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Central Bank Organization


A new NBER working paper by Ricardo Reis (unfortunately gated) tackles "Central Bank Design." I've written a little on this myself, and gave a lecture Saturday at Mises University on "Microeconomics of Central Banking" elaborating on my ideas. I've been particularly critical of "independence," the idea that central bank policies should be immune from public or legislative oversight, to avoid "politicizing" monetary policy. Governance and accountability are central to any model of organizational design, and it's surprising — stunning, actually — that so many mainstream economists oppose any kind of oversight for the monetary authority.

I expected Reis to take the mainstream line, and he is indeed more sympathetic to the practice of central banking than I am (after all, he presumably supports the objectives, which I don't). But his take is quite balanced and surprisingly critical, though he devotes less space to governance and oversight than I would have preferred. For example, here's a passage from the conclusion:

While many have defended the virtues of central bank independence in general, looking at more specific questions led to a more mixed message. Even if there is a case for central banks to independently conduct the operations of monetary policy, basic democratic principles would imply that society would still choose the goals. Committing to a stable long-run nominal anchor may reduce the costs of price uncertainty, but that is not the same as having a fanatic central banker committed to 2% inflation at all times, and research shows that a flexible price-level target may be able to lower the variance of inflation and real activity. In turn, releasing the central bank from the duty to raise seignorage to make transfers to fiscal authorities does not imply that the central bank can assume large risks through bold credit policies. Moreover, even if central bankers are appointed to long terms that are independent from political pressure in order to attenuate the problem of time inconsistency, this goal will only be accomplished it the policymakers are politically accountable and transparent.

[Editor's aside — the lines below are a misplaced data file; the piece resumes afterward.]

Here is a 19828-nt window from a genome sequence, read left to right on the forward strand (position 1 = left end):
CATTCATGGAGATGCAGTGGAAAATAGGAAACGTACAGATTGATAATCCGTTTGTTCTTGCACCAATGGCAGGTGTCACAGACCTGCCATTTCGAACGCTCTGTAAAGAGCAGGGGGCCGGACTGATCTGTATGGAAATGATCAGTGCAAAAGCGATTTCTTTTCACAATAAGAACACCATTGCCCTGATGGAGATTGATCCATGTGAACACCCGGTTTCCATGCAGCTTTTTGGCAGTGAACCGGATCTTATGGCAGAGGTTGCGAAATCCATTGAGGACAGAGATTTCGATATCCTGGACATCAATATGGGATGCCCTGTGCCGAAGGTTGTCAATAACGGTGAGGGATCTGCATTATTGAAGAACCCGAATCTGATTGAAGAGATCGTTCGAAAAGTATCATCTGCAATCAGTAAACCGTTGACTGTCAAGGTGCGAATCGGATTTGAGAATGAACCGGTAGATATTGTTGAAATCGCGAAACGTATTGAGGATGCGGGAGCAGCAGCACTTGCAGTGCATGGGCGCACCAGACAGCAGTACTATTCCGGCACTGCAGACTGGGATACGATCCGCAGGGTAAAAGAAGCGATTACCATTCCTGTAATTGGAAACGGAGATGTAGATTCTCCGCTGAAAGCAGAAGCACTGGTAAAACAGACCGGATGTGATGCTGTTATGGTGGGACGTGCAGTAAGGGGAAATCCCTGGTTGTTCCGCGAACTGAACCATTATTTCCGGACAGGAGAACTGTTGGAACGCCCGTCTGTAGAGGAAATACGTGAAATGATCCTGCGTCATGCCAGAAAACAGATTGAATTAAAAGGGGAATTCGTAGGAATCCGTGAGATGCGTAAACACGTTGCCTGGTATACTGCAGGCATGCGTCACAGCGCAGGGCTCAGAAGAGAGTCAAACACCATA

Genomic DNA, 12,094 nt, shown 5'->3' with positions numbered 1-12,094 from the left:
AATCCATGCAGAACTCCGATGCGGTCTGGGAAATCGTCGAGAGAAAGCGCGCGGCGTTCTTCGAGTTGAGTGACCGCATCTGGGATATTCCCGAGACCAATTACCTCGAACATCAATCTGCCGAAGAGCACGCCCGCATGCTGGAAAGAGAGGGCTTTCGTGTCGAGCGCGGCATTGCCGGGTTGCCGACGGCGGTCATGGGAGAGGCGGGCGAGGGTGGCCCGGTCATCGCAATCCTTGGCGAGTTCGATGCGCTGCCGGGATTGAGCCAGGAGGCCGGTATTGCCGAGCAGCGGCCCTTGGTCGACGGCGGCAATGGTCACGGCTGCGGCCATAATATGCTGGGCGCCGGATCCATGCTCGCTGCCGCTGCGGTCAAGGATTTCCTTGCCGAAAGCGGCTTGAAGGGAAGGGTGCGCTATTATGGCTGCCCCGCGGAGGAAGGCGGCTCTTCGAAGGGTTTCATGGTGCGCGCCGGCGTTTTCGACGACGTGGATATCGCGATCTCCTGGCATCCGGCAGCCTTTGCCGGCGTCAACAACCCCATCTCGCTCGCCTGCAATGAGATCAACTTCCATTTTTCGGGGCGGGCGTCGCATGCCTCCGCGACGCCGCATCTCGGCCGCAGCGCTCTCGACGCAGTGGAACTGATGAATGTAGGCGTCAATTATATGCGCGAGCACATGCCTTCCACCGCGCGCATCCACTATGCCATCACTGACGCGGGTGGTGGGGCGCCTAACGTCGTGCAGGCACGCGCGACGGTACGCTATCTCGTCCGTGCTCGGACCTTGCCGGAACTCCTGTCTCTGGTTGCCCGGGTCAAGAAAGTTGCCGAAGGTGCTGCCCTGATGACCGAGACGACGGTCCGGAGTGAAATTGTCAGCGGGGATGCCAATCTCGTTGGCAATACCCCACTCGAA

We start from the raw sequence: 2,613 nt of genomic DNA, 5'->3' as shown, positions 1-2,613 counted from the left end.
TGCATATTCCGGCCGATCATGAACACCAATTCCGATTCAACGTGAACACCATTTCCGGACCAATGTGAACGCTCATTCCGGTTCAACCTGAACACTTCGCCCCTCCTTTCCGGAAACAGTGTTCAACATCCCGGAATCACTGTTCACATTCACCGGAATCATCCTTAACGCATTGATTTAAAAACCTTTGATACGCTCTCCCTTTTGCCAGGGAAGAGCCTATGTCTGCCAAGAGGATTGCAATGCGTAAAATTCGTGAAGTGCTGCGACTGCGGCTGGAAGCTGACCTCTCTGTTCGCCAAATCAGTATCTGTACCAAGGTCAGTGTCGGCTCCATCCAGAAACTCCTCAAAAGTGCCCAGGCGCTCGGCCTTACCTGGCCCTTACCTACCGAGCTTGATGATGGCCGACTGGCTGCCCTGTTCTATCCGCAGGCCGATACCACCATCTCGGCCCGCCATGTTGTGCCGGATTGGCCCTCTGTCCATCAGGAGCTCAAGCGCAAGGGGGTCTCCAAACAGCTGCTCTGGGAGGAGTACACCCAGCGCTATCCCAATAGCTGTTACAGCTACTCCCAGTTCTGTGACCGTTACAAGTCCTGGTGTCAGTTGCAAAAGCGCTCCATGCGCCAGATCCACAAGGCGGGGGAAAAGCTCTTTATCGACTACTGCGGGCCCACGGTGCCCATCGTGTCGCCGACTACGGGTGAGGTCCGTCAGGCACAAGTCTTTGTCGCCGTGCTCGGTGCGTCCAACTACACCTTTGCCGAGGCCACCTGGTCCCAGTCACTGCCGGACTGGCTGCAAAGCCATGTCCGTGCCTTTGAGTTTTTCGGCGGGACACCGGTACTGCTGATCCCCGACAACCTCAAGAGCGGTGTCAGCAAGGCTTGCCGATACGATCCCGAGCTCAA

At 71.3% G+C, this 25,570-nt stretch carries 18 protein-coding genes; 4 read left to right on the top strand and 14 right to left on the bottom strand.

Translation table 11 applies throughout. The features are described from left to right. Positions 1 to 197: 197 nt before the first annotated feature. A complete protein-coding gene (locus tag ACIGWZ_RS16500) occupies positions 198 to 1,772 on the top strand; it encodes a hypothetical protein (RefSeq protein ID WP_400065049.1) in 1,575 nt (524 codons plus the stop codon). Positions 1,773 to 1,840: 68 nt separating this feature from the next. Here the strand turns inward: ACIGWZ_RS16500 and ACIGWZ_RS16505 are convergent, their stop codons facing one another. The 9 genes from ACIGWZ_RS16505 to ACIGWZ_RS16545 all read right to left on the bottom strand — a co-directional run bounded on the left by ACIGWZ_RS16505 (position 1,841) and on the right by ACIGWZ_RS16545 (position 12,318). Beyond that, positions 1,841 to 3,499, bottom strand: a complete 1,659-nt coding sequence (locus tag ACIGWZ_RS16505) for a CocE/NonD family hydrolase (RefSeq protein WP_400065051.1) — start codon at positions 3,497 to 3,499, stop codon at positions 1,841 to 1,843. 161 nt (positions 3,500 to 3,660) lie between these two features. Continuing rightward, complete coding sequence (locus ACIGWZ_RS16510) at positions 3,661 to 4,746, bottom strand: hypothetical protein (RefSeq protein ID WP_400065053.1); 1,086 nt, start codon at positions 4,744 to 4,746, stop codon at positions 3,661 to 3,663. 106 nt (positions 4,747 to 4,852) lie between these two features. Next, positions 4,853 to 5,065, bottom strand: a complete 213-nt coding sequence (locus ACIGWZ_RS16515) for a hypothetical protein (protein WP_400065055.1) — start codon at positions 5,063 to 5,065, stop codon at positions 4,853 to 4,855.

Definitely worth a read for an 'insider' take on this issue.

Peter G. Klein is Carl Menger Research Fellow of the Mises Institute and W. W. Caruth Chair and Professor of Entrepreneurship at Baylor University's Hankamer School of Business.

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